BENNINGTON — More than 300 people came together on Saturday to raise thousands of dollars for cancer research and patients.
Many said they knew family and friends who were diagnosed with cancer. Others spoke about caring for a loved one while they underwent treatment. Dozens of participants wore purple shirts, signifying they had survived the illness.
Participants in the annual Relay for Life of Bennington County raised more than $45,000 for the American Cancer Society. That amount, listed on the event's webpage, could increase as donations are tallied. Members from about 40 teams gathered at Mount Anthony Union High School to walk around the track from noon until 12 a.m.
For cancer survivor Ben Barton, support from family and friends was a major help.
He was a Vermont State Trooper in the Middlesex barracks and about to move back to the Bennington area when, while out for a jog in August of 2014, he felt a pain in his groin.
Addressing a crowd during the event's opening ceremony, Barton said he considered himself to have a healthy lifestyle. He went to a local physician for an exam soon after arriving back in town. Hours later, he was at Southwestern Vermont Medical Center for an ultrasound. At a visit with a specialist a few days later, he was given a diagnosis of testicular cancer and told he needed surgery and chemotherapy.
"I never once asked myself 'why' or went through any disbelief or denial," Barton said in his remarks. "Instead, I focused on the cards I was dealt and took things head on."
He got much support from fellow troopers, who passed wristbands with his name on them around the state. Three troopers from the Middlesex barracks, visiting him in the post-operating room, presented him with a wheelchair with his cruiser's license plate on the back.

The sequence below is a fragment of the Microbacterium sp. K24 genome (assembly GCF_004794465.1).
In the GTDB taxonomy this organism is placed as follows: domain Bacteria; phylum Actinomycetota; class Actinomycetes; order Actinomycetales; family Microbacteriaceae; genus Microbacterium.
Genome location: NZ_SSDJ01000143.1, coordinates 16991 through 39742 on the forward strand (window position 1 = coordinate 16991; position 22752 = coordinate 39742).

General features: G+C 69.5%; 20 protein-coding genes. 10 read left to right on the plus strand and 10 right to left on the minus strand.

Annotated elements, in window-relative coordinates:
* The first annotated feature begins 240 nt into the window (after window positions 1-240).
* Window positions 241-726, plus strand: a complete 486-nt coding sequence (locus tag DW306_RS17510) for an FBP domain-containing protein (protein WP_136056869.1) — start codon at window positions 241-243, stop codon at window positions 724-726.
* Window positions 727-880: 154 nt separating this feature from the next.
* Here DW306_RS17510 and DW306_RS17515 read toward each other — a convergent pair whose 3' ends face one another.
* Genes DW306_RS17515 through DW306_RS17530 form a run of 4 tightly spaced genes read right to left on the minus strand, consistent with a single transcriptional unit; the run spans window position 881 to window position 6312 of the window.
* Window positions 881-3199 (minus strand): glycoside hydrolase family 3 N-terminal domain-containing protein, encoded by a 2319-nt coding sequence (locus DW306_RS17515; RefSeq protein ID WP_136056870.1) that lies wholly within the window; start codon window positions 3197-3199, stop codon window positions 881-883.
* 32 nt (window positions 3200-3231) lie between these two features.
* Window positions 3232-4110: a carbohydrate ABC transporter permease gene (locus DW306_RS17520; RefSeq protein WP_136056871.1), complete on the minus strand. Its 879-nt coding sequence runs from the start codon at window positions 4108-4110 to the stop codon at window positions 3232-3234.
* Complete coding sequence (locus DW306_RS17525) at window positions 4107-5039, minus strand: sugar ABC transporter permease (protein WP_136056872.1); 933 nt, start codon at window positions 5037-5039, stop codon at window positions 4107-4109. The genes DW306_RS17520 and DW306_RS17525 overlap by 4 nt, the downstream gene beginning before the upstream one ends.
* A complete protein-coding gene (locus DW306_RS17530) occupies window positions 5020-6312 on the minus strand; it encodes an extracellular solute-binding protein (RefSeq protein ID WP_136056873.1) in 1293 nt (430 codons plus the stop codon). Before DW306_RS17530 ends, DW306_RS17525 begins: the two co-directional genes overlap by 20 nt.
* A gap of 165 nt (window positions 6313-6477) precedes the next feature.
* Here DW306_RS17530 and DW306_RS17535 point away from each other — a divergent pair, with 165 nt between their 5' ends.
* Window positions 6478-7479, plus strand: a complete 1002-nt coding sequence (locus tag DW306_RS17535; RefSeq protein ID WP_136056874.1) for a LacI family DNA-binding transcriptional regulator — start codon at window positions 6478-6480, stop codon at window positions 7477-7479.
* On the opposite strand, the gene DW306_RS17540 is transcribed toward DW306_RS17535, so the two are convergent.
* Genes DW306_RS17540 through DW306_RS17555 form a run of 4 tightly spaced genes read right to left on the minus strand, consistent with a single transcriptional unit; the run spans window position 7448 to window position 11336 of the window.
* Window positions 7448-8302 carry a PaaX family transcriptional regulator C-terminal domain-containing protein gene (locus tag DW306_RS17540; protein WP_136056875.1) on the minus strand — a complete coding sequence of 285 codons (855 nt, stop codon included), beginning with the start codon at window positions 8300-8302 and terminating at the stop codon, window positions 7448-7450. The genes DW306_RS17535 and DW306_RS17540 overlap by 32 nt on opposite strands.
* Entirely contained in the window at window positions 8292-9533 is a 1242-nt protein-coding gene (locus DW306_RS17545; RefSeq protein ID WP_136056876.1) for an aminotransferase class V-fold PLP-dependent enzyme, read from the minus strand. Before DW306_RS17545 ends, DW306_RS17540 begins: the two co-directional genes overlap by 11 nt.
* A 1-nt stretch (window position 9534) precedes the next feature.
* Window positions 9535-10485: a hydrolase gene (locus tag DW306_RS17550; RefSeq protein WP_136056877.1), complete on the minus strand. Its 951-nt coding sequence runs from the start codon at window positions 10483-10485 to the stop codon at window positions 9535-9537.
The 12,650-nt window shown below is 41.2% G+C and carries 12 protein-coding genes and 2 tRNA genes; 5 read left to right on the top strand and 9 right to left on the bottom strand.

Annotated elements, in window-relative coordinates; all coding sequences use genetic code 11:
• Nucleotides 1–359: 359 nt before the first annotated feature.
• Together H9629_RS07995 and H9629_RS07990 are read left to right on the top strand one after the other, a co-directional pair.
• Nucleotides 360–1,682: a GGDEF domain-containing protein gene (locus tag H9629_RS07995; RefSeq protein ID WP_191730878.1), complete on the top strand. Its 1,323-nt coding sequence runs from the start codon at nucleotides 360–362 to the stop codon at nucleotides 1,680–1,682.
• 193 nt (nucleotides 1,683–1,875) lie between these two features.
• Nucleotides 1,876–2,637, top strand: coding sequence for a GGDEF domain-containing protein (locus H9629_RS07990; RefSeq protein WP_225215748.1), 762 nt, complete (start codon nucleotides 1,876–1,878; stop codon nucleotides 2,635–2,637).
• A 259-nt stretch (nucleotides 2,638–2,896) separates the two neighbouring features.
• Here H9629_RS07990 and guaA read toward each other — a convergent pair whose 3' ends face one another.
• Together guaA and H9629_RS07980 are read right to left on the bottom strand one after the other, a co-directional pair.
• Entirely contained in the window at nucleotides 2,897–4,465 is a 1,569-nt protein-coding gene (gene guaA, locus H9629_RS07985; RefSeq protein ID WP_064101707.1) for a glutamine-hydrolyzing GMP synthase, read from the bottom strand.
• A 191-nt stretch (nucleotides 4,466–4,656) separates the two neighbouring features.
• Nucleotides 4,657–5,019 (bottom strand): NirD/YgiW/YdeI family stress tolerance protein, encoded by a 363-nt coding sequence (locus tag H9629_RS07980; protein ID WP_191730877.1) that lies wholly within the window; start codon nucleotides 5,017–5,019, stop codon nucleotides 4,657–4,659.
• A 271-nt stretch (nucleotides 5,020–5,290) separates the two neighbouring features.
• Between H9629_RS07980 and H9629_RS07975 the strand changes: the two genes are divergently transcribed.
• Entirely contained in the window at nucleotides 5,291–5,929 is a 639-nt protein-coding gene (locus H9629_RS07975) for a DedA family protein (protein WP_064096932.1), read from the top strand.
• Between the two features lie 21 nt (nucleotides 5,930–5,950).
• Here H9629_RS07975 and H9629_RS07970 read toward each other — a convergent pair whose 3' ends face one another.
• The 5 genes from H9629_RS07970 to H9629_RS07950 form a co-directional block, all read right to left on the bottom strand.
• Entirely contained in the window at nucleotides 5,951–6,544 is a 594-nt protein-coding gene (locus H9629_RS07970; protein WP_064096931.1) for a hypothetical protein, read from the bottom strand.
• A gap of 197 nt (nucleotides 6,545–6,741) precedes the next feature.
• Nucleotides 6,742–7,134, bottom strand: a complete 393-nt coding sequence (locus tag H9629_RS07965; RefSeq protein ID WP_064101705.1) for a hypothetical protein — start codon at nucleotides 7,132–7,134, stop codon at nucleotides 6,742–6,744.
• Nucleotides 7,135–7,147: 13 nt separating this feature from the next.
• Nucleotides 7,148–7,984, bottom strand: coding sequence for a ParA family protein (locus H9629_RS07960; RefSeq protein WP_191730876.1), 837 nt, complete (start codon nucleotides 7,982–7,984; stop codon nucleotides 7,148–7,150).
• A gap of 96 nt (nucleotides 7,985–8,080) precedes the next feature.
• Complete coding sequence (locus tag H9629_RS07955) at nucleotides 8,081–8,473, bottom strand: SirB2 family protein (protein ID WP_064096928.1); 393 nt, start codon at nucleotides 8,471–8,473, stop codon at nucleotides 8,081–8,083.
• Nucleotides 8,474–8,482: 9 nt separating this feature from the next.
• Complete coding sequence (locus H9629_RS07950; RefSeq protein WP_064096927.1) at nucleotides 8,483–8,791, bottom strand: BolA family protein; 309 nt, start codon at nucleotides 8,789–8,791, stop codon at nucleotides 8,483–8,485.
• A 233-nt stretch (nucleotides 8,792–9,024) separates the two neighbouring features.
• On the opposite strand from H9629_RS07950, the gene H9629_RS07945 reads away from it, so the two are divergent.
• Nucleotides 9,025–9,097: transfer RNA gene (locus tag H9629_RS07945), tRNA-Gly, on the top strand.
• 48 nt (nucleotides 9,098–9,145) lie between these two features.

In 2015, over 4 million people took part in 6,000 relay events throughout 24 countries, according to the American Cancer Society. A total of $400 million was raised, $311 million from the U.S.
Three-quarters of the money raised goes to cancer research, financial support to patients and their families, campaigns around prevention and education, and detection and treatment programs, according to the organization.
Holly Tonon spoke of caring for her husband Oliver, who died on Jan. 26 after an 18-month battle with metatastic stage four pancreatic cancer. Caring for him was "hard, challenging, and frustrating," she said.
"I'm very proud of the fight he gave," she said.
They were married on January 12 — their employer, Southwestern Vermont Medical Center, organized a wedding in a 24-hour period.
Hundreds of luminaries — paper lanterns representing those who have been affected by cancer, whether they were lost to the disease or are battling it currently — surrounded the edge of the walking track. Each one was personalized with names, drawings or a photo in memory of a person. And each one was lit after last light on Saturday in an emotional ceremony.
Barton left attendees with three messages: Good things come from situations you may not expect; pay attention to your body — if something seems wrong, speak with your doctor; and, "Open your heart and let people in."
Contact Edward Damon at 413-770-6979